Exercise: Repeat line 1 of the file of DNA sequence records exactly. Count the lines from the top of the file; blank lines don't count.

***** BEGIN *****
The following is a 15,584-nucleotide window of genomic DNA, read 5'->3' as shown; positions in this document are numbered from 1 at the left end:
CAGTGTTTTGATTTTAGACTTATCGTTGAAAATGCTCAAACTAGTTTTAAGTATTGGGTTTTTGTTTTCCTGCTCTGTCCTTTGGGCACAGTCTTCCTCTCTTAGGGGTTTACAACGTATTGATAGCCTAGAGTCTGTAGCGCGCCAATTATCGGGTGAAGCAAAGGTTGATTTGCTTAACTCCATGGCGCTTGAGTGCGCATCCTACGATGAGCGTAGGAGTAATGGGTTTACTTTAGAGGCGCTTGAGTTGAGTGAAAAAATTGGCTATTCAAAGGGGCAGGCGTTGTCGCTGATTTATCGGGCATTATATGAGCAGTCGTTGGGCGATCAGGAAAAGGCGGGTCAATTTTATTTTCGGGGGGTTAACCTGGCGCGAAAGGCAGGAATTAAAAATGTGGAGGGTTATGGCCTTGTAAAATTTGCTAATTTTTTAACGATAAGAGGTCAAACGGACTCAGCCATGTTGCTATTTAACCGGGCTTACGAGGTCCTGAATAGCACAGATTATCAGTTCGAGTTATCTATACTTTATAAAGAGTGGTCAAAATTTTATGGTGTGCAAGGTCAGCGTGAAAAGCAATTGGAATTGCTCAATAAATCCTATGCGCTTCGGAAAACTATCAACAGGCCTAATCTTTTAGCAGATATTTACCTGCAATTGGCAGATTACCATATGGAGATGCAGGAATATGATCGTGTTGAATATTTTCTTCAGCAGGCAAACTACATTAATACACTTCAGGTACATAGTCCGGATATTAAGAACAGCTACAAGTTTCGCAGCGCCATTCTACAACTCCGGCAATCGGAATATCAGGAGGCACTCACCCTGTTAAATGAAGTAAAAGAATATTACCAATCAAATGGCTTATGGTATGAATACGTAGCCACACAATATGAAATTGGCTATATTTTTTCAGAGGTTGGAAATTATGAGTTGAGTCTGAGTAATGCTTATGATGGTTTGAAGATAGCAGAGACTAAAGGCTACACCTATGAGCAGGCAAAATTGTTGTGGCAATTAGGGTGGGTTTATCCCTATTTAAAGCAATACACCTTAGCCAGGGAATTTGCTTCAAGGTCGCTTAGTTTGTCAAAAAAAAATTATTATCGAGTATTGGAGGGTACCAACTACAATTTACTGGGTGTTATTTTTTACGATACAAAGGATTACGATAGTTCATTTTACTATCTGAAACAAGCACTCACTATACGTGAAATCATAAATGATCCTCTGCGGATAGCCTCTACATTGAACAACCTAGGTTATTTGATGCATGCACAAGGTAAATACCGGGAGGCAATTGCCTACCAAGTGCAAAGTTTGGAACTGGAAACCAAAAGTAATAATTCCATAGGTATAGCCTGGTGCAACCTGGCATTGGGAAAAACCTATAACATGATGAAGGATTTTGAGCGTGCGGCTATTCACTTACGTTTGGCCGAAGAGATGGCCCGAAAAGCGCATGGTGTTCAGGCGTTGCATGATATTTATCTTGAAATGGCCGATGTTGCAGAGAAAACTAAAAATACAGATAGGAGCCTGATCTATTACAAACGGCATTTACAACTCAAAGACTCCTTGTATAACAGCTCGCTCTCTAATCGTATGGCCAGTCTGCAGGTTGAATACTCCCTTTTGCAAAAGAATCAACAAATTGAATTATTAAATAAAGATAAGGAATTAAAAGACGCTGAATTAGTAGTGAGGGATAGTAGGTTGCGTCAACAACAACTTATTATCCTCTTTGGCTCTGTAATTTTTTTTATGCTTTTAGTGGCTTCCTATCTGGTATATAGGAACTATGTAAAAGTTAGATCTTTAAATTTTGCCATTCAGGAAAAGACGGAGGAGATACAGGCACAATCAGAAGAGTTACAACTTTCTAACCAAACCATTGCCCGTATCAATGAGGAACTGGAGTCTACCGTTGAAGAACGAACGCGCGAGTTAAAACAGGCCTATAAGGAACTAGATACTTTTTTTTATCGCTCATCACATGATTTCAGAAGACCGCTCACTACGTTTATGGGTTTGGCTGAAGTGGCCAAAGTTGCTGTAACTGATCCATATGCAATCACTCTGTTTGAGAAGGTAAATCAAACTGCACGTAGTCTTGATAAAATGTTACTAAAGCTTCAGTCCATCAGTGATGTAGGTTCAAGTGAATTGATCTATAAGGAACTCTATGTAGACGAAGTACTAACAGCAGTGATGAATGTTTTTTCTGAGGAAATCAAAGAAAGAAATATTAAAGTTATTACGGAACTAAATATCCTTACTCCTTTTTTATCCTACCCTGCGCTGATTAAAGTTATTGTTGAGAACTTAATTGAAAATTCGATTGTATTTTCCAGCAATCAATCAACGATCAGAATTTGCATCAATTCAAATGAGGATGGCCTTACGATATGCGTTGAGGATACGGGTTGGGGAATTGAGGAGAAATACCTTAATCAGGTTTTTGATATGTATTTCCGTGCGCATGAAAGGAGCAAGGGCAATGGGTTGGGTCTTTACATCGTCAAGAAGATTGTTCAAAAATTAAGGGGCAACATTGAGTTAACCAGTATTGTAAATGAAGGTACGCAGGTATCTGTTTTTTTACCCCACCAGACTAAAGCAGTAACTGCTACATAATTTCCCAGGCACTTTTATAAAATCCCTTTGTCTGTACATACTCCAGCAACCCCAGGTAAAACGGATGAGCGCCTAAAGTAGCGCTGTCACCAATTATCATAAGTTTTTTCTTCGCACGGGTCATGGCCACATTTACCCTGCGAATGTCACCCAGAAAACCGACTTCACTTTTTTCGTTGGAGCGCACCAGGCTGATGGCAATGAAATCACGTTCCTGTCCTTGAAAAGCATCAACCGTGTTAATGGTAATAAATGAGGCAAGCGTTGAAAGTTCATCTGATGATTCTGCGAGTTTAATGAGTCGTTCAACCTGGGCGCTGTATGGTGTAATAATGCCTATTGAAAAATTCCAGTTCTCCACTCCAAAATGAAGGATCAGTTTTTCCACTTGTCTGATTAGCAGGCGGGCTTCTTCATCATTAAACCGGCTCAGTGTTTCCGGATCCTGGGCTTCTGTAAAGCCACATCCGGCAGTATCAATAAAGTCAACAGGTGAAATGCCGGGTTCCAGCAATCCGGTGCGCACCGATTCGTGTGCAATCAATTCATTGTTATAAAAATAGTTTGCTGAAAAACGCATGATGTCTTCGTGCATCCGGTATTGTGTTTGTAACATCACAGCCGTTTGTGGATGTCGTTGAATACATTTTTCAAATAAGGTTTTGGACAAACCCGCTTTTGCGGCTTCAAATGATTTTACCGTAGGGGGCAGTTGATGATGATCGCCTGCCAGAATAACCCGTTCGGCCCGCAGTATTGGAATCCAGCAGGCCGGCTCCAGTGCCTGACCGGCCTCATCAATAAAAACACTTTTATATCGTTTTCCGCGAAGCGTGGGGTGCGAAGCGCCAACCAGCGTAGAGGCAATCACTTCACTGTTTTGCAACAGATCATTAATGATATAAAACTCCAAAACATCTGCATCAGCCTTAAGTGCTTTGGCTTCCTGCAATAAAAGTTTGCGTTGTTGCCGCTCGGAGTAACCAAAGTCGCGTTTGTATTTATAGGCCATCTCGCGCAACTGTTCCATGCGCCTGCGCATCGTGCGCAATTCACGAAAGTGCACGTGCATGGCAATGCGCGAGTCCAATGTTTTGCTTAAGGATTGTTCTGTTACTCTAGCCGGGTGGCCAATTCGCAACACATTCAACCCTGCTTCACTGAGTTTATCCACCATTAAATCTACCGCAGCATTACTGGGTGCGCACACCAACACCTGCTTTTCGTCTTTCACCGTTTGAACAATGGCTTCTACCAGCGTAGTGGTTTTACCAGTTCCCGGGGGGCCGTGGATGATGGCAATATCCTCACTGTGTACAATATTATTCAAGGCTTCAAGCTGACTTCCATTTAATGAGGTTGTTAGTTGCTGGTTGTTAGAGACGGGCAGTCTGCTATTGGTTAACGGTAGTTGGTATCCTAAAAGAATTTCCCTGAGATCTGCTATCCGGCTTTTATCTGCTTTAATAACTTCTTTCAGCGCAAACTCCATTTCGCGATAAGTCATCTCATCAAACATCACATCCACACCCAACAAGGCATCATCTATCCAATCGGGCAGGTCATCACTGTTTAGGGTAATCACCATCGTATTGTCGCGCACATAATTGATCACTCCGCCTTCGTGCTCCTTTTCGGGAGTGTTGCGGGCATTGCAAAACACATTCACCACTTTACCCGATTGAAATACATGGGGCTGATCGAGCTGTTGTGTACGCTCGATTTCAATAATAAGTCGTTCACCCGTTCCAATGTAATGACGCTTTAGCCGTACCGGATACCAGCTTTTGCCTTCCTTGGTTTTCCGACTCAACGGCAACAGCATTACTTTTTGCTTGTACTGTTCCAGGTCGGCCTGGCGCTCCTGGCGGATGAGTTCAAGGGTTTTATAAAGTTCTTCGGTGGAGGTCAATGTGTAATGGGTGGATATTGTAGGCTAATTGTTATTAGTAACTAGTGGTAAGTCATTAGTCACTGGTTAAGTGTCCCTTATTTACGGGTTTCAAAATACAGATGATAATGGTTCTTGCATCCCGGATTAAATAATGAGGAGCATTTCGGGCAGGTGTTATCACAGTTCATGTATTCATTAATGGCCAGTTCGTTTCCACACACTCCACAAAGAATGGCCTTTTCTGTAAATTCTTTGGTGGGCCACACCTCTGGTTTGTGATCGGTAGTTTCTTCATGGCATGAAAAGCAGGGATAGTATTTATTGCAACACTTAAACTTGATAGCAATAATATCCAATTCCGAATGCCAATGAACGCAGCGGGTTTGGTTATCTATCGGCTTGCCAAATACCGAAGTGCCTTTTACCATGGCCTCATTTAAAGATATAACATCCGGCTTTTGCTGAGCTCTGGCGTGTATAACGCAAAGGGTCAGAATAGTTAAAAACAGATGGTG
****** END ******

The following is a 15,584-nucleotide window of genomic DNA, read 5'->3' as shown; positions in this document are numbered from 1 at the left end: